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Company sues in LV over alleged Shaquille O’Neal trademark infringement

Updated Wednesday, Feb. 10, 2010 | 5:05 p.m.

Click to enlarge photo

The Cleveland Cavaliers' Shaquille O'Neal sits on the bench in the second quarter of a game against the Utah Jazz in Cleveland on Nov. 14, 2009.

A licensing company for NBA veteran Shaquille O’Neal has sued a company and individuals it claims are infringing on O’Neal’s trademarks by operating an online store called "Shaqtus Orange Clothing Co."

The lawsuit was filed in U.S. District Court in Las Vegas last week by Mine O’Mine Inc. against Arizona company True Fan Logo Inc., Michael D. Calmese of Phoenix and Utah resident Dan Mortensen.

Mine O’Mine is a company incorporated in Nevada and based in Woodland Hills, Calif.

O’Neal, who now plays for the Cleveland Cavaliers, was known as "The Big Cactus" and "The Big Shaqtus" when he played for the Phoenix Suns and the "Shaqtus" nickname is at the heart of the Las Vegas lawsuit.

Attorneys for Mine O’Mine with the Las Vegas law firm of Lewis and Roca LLP charge in the suit that in February and March 2008, after O’Neal was traded by Miami to Phoenix, Mortensen registered the Web site domain name shaqtus.com and Calmese, in the name of True Fan Logo, registered the name shaqtus.net.

Both Web site names call up the Shaqtus Orange Web site, which offers for sale "Shaqtus" apparel and collectibles. The lawsuit alleges the Web site features an animated cactus character with O’Neal’s facial features and wearing an orange "Phoenix Shaqtus" jersey bearing No. 32 (O’Neal’s number for the Suns).

The suit says that in 2008 and 2009, ESPN broadcast commercials featuring O’Neal encountering a cactus bearing his face in the Arizona desert, and that on Dec. 4 Calmese sent a letter to ESPN claiming to own the Shaqtus trademark and offering to resolve the matter if ESPN would do business with Calmese, including development of a "Shaqtusclaus" clip for Christmas.

On Dec. 8, attorneys for ESPN responded to Calmese and told him ESPN received consent from Mine O’Mine to use "Shaq" trademarks and asserting that it was Calmese who was infringing on Mine O’Mine’s intellectual property rights, the lawsuit says.

On Dec. 29, attorneys for Mine O’Mine and O’Neal demanded that Calmese and True Fan Logo stop using the Shaqtus name and that the shaqtus.net and shaqtus.com Web site names be transferred to Mine O’Mine, the suit says. It says that on Jan. 4, Calmese responded that O’Neal consented to Calmese’s use of the Shaqtus name when O’Neal agreed to take a picture with Calmese and autograph a t-shirt.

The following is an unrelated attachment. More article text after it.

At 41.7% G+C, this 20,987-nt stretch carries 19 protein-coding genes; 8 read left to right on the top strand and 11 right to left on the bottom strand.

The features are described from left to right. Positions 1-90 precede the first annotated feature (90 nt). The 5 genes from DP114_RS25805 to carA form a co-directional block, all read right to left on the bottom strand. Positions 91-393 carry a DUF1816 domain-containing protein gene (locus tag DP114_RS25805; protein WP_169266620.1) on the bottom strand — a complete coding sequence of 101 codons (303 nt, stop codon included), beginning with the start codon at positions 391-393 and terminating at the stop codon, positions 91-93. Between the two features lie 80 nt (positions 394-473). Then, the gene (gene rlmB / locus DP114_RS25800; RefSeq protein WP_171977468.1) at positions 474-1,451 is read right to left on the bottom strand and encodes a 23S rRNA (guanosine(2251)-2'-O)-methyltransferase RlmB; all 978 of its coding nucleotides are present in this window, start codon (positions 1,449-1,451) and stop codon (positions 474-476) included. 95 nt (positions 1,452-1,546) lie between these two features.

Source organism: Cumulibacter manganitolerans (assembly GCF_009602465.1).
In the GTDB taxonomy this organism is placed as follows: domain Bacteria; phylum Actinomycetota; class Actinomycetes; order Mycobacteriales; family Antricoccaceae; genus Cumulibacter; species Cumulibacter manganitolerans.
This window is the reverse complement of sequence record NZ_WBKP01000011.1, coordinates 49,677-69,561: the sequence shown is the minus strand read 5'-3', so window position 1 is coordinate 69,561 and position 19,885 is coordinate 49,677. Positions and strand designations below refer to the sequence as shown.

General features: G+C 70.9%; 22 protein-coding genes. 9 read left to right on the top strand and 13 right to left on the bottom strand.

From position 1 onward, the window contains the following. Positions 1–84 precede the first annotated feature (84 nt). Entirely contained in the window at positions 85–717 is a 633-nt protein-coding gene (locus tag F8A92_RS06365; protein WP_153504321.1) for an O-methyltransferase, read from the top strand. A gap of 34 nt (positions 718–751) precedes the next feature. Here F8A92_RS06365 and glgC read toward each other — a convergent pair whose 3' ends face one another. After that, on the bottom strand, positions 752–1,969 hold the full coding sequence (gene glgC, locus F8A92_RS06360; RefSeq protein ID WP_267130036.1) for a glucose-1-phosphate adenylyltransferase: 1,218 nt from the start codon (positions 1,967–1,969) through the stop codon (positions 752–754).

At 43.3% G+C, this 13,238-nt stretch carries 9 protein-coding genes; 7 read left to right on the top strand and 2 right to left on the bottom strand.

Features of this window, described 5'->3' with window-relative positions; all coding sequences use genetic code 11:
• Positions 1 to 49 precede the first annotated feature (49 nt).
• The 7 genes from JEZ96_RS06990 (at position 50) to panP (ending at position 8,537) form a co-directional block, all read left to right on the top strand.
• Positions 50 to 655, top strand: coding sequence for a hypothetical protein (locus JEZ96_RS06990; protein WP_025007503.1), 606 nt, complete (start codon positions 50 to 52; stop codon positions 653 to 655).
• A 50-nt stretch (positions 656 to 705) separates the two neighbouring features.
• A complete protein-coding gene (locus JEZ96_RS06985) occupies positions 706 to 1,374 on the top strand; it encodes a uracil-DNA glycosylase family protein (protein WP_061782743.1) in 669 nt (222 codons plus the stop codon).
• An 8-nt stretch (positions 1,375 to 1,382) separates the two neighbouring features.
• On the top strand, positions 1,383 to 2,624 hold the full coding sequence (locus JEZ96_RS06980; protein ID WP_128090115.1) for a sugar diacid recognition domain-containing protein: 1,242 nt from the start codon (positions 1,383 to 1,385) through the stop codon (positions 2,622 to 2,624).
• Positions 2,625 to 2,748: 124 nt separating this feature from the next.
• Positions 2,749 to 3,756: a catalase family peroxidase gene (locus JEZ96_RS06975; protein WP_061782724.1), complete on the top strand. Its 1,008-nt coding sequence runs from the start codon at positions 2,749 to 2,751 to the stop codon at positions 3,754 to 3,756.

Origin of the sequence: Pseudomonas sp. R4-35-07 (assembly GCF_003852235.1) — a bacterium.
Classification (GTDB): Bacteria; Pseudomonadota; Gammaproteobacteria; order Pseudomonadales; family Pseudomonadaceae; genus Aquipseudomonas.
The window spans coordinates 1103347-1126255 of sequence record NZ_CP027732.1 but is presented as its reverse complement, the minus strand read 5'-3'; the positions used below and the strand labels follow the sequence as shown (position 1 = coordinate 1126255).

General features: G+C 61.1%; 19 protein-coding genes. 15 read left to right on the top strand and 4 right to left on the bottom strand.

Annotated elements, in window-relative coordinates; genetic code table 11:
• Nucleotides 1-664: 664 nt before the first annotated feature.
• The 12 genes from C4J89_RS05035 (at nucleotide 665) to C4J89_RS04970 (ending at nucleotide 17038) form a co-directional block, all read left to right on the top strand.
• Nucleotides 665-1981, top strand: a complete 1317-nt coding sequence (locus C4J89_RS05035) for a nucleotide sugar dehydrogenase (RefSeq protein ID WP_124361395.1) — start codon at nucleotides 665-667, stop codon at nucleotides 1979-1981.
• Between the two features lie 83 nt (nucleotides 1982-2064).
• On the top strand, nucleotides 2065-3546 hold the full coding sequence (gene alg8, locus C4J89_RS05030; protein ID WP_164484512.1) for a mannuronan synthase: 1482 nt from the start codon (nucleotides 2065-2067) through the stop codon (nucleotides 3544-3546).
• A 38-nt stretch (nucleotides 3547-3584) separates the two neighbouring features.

"Neither O’Neal nor Mine O’Mine has granted a license to use the Shaq right of publicity or to use and own the Shaqtus mark or the shaqtus.com or shaqtus.net domain names," the lawsuit charges.

The lawsuit asserts claims including trademark infringement and dilution, unfair competition, violation of O’Neal’s right to control the commercial use of his name and cybersquatting (use of Web site domain names that are identical or confusingly similar to the Shaq trademarks).

"Defendants’ use in commerce of the Shaqtus mark and domain names constitutes a reproduction, copying, counterfeiting, and colorable imitation of the Shaq marks in a manner that is likely to cause confusion or mistake or is likely to deceive consumers," charges the lawsuit.

The suit says that since O’Neal was drafted No. 1 in 1992, he has become one of the greatest players of all time and that his Shaq trademarks have significant value, having been licensed by such companies as Reebok, Radio Shack and 24 Hour Fitness.

On Feb. 2, Calmese filed court papers denying the allegations of wrongdoing and asserting counterclaims against Mine O'Mine.

"In December of 2008 plaintiffs gave defendants implied consent to use this (trademark) by signing a trademarked Shaqtus t-shirt, taking some pictures with Shaqtus representatives and wishing defendants good luck," Calmese

said in his filing. "These pictures clearly show that there was no ill intent by defendants and that there was no indication that plaintiffs had any problems with defendants' Shaqtus trademark, cactus character and/or company."

"By virtue of having used and continuing to use the cactus character, Calmese has acquired common law trademark rights in the cactus character," Calmese wrote. "Shaquille O'Neal's use of the cactus character infringes Calmese's common law rights in its cactus character and is likely to cause confusion, mistake, or deception among consumers, who will believe that Shaquille O'Neal's goods originate from, or are affiliated with, or endorsed by Calmese, when, in fact, they are not."

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